Tune in from home and listen to URI theatre’s radio performances. Graphic from pxfuel.com.
In a typical year, the University of Rhode Island theatre department would put on two mainstage plays each semester. However, this is not a typical year. With the current pandemic completely changing the entertainment industry, they opted for a rather old-school approach: radio plays.
“The biggest difference in terms of our work on this production is that the format is completely audio-only,” senior Emma Becker, production stage manager, said. “Normally, in a typical mainstage production, I would have to create plots related to costumes, lighting, etc., however, since this show is completely audio, most of my work is related to sound.”
Becker is currently working with the five student directors of the upcoming radio plays, “The 39 Steps,” “The Journey Out,” “It’s a Wonderful Life,” “The Monkey’s Paw” and “Vic and Shade.” All of these plays are being directed by students of last semester’s THE 322 class after the original stage production of their short plays had to be cancelled when classes moved online.
Becker has a team of assistant stage managers that work more hands-on with the students actors and directors. She said her role is more to oversee the production.
While some plays may be difficult to truly envision and adapt to a radio format, senior Kate Dyson, the director of “The Journey Out,” has said that her play allows for an easy transition. In fact, she said the biggest change in converting this play exclusively to an audio format is focusing only on the voices of the actors.
“The play I chose is typically done on a bare stage and is very minimal, so it actually translated really well to the radio format,” said Dyson. “As a director, I actually really enjoy the blocking and staging process of a show and obviously when it’s just recording people’s voices, all that goes out the window.”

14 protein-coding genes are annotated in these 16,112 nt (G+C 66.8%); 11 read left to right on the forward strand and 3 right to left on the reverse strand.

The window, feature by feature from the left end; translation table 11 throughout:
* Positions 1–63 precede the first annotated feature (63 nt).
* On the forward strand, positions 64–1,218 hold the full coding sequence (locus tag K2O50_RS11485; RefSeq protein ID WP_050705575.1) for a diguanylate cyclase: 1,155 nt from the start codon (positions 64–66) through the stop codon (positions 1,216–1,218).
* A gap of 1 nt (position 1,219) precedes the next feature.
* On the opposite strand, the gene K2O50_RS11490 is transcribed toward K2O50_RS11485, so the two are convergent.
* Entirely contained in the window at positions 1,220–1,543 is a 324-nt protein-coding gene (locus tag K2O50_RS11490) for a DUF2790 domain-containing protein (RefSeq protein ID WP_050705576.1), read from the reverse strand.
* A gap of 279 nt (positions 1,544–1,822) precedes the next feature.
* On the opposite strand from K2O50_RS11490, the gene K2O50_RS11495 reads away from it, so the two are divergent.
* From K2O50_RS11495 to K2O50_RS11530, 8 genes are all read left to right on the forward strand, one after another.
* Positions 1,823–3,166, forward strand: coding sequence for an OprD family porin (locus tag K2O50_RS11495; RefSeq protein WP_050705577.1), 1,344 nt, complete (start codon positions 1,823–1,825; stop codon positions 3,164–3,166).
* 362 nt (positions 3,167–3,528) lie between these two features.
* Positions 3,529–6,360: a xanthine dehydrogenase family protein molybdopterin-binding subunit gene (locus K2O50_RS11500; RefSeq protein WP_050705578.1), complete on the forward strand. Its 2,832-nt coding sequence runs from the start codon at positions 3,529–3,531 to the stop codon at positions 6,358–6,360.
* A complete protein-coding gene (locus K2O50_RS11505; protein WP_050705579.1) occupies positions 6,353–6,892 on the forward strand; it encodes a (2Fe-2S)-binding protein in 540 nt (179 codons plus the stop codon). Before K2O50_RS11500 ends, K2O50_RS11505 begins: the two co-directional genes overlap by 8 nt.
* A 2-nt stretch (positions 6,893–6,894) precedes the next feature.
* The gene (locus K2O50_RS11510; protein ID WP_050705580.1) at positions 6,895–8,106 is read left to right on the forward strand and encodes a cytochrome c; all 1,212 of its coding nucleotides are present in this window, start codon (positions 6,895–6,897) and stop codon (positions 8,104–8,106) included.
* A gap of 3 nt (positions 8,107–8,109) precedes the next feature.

However, in spite of all the changes, they have enjoyed the process very much. Dyson said she chose to direct this play, which focuses on older members of the LGBTQIA+ community in Rhode Island during the AIDS crisis, as she is passionate about this point in history and wants to make sure that it is preserved in the memory of the nation. The play is based off of a series of interviews with 50 local LGBTQIA+ community members starting in 2010 conducted by Steven Pennell of the University of Rhode Island Feinstein Provide Campus Urban Arts and Culture Program, and Frank V. Toti Jr who went on to write the play. Dyson said that her favorite part of the production was teaching all the actors of the history of the 1970s and 80’s and the failure of former President Ronald Reagan’s administration to respond to it.
Becker never expected to work on radio plays while in college, let alone as a manager, but it’s been a positive experience still getting to put on a show even with COVID-19 changing the way they’ll have to perform and produce it.
“I am so grateful to work so closely with my peers on this project and engage with theatre in some way when some days it can feel like our artform is so difficult to achieve in the midst of a pandemic,” Becker said.